New Fee Is A Chance To Break Verizon Contract – No Early Termination Fee

It is now (a rare opportunity) possible to break out of a Verizon Wireless contract – but only for  the next 60 days without paying an early termination fee

Why? They are bumping up the regulatory fee they charge customers from $.13 to $.16. This is what is known as a materially adverse change of contract and by standard contract law, it renders the contract void if one of the parties doesn’t like the change.

Please read up on what materially adverse change of contract means. Basically you signed a contract to get a given service at a given price, and after you signed it, they made it cost more. It doesn’t matter if it’s $50, a penny, or in this case, 3 cents. It’s still materially adverse.

Then you’ll have to call up Verizon and ask to be transferred to the retention department. There you will pitch your case that this fee is a materially adverse change of contract, it voids the contract, and you demand to be let out of your contract without paying an early termination fee.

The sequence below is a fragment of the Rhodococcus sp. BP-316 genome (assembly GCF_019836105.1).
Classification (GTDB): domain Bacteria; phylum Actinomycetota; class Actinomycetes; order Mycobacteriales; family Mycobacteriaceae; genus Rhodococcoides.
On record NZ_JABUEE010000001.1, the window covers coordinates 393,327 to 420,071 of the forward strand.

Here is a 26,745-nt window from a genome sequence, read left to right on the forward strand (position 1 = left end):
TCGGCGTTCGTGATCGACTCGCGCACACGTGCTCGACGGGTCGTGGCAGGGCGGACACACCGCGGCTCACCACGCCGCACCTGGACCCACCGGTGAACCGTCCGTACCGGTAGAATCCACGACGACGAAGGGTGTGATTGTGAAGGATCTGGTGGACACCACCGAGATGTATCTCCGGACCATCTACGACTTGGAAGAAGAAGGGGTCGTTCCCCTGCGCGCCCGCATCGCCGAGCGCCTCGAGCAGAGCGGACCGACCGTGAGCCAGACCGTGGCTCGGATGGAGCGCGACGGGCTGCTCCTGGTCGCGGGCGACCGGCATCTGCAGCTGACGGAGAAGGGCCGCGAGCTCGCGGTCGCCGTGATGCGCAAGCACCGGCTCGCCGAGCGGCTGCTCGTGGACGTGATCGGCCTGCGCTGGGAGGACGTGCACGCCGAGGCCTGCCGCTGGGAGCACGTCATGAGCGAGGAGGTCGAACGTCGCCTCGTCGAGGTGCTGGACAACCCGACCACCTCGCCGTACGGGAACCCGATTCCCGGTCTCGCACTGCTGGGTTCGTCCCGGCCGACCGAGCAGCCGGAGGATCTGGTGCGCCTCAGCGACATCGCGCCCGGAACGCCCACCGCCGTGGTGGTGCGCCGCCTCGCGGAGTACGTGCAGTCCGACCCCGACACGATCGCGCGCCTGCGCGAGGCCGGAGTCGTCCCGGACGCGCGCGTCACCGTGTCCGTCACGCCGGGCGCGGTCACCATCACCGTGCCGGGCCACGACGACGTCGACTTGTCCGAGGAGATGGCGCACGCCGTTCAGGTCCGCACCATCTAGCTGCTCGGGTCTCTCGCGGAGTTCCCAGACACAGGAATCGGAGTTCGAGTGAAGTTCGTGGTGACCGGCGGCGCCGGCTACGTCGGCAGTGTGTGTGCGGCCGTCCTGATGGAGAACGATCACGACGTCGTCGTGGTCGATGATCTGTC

If they offer you freebies, turn them down. If they ask you if there is any other reason whatsoever, like your satisfaction with the service or the quality of it, that is making you leave, say no. Be single-mindedly focused on how this fee increase is the reason why you want to leave. And don’t be scared. Despite its important-sounding name, the “Regulatory fee” is not charged by the government, it’s just another fee Verizon accesses.


Worst comes to worst and they refuse to abide by standard contract law, you can take them to small claims court. You only have 60 days from July 1st to make the cancellation because after that it is assumed that you have accepted any change to the contract.

The reps may argue with you, they may tell you information that is not accurate, they may give you the runaround. Sometimes they’re misinformed, other times they’re just under extreme pressure not to let anyone leave without paying the toll. Don’t be afraid to hang up and try someone else or escalate to a supervisor.

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